US, Japanese Firms Explore Each Other's Markets

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TOKYO - Another American company plans to enter the Japanese market, while a Japanese company explores prospects in the US. Both target women - the US company with hosiery, the Japanese with cosmetics.


Hosiery Corporation of America (HCA), a Pennsylvania-based company that sells private brand hosiery via DM and database analysis, has set up a Japanese branch through HCA International, its global business unit.


It named Nouko Hamada as general manager, bringing in a veteran of US operations in Japan. She started with Reader's Digest in the early '80s and in 1986 moved to Otto-Sumisho, a joint German-Japanese venture.


She switched to Lands' End Japan in 1993, where she managed the marketing division. The new job is a challenge, she said, because it runs outside the multiproduct, large book tradition of the Japanese catalog industry. HCA focuses on marketing a few products and on building customer loyalty through database analysis.


The company has conducted tests to see how its product and approach would fare in Japan. Results, Hamada said, were "satisfactory" enough for go-ahead plans.


HCA Japan will concentrate on marketing the operation when it is launched, probably early next year, and outsource fulfillment, order taking and other backroom activities.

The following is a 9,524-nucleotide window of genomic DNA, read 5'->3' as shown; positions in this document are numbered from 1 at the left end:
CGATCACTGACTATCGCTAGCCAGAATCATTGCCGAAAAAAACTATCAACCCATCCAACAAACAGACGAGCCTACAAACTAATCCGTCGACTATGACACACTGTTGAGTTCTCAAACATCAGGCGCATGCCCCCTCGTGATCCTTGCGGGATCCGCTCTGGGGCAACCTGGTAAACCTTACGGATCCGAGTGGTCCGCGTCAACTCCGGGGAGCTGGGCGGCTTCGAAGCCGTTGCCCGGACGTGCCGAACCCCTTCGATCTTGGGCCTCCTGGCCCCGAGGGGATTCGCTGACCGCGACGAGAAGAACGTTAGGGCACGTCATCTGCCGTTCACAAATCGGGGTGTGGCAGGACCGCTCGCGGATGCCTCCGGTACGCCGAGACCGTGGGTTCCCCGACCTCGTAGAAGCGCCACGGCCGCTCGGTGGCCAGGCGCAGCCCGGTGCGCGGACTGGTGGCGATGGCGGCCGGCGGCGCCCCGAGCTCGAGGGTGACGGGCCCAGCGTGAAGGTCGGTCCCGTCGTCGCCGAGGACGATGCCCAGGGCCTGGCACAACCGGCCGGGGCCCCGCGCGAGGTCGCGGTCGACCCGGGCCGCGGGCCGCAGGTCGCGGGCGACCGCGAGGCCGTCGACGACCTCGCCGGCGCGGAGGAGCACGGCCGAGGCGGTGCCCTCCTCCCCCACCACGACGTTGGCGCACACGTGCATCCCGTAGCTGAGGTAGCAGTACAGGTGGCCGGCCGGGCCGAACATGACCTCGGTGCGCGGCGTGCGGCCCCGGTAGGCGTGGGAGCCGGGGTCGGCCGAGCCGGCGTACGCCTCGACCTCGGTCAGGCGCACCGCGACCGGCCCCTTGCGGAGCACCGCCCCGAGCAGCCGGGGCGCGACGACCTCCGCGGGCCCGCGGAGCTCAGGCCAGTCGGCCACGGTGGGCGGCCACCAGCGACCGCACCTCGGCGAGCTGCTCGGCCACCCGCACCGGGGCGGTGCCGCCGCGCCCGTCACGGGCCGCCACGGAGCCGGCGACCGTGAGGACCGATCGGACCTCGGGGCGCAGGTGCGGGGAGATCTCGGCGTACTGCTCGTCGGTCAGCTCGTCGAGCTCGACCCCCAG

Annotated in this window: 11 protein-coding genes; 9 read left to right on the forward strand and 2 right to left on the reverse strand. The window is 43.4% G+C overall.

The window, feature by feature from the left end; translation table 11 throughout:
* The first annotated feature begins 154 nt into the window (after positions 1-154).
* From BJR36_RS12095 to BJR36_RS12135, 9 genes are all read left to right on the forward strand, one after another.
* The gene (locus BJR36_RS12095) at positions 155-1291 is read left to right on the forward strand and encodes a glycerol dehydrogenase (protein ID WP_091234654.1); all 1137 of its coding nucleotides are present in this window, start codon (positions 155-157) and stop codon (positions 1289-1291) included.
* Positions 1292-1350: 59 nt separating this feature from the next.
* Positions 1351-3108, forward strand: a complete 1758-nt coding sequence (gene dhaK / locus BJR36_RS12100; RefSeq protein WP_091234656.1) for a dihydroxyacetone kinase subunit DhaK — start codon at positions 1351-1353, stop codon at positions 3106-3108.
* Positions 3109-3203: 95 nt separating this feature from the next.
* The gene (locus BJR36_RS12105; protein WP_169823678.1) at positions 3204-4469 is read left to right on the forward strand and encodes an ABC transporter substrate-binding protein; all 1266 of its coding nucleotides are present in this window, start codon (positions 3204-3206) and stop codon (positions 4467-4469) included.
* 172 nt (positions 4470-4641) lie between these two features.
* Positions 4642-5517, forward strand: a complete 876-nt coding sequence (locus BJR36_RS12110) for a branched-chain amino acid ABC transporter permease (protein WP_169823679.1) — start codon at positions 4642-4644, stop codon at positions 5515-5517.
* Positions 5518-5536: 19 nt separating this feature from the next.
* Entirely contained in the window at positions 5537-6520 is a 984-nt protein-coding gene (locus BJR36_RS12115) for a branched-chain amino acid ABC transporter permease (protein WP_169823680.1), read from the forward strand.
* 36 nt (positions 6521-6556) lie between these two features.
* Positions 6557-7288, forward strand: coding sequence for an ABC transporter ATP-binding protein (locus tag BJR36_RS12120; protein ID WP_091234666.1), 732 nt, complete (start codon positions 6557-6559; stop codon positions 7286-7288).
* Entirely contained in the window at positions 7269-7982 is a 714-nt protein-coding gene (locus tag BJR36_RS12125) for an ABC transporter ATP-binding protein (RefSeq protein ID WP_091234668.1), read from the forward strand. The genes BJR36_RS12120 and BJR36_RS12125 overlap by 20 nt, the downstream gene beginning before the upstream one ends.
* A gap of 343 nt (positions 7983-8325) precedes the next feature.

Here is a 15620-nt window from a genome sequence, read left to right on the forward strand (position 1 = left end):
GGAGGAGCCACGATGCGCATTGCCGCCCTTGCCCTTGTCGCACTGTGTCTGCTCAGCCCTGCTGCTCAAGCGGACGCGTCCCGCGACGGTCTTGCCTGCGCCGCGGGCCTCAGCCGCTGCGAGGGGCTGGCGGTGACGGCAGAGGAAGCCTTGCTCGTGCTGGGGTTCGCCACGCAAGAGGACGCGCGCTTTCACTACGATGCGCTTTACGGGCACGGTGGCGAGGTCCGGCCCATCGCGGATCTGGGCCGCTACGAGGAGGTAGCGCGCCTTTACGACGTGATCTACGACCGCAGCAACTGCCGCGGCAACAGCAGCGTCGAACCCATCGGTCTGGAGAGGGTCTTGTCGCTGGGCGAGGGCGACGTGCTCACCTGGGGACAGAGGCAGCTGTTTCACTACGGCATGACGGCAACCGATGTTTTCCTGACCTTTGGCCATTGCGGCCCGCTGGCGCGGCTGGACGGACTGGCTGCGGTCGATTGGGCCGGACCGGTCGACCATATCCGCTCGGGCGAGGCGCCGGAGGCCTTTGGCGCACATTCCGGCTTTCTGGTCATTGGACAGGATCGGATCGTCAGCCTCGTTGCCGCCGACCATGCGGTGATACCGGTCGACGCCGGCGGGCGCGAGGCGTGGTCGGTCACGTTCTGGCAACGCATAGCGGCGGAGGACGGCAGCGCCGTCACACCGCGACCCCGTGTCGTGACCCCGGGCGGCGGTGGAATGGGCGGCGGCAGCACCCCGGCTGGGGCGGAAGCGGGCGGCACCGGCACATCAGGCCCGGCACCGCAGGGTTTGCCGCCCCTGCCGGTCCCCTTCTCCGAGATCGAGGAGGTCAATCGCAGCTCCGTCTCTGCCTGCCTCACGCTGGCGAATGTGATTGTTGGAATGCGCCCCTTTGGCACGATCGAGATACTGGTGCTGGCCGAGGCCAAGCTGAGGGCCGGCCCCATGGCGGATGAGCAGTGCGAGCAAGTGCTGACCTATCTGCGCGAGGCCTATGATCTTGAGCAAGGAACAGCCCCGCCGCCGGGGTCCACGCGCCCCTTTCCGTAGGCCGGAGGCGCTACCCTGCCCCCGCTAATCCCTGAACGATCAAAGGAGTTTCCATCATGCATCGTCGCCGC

The US company has been in business since the '70s and had revenues of $178.7 million in its last fiscal year, a gain of 9.8 percent.


HCA launched foreign operations in early 1996 when it set up in the UK. Subsequently the company moved into France and Germany. This is its first foray into Asia.


Fancle, a Japanese manufacturer of natural cosmetics, entered California two years ago to market its products to Japanese residents in and around the state.


"After a while in that market we began to look at the possibility of selling our natural beauty approach beyond the Japanese community, figuring that American women would like it too," said Fancle spokesman Tetsuo Tatsuhira.


Last year, Fancle began advertising in selected US newspapers and magazines, selling trial kits for $12.99 to acquire prospects and customers for a more concerted campaign.


It plans to drop a catalog with some 30 introductory items to its house file - about 25 percent of which are non-Japanese names - and to other lists as early as later this month. Tatsuhira would not reveal how large a mailing is planned.


Fancle has grown rapidly at home. Domestic sales in FY '98, which ended in March 1999, were up almost 23 percent to 47.4 billion yen ($395 million).


Last year's operating profit was up more than 29 percent to 8.9 billion yen ($74.1 million). The company went public last year and expanded its product offering into the dietary supplement market.
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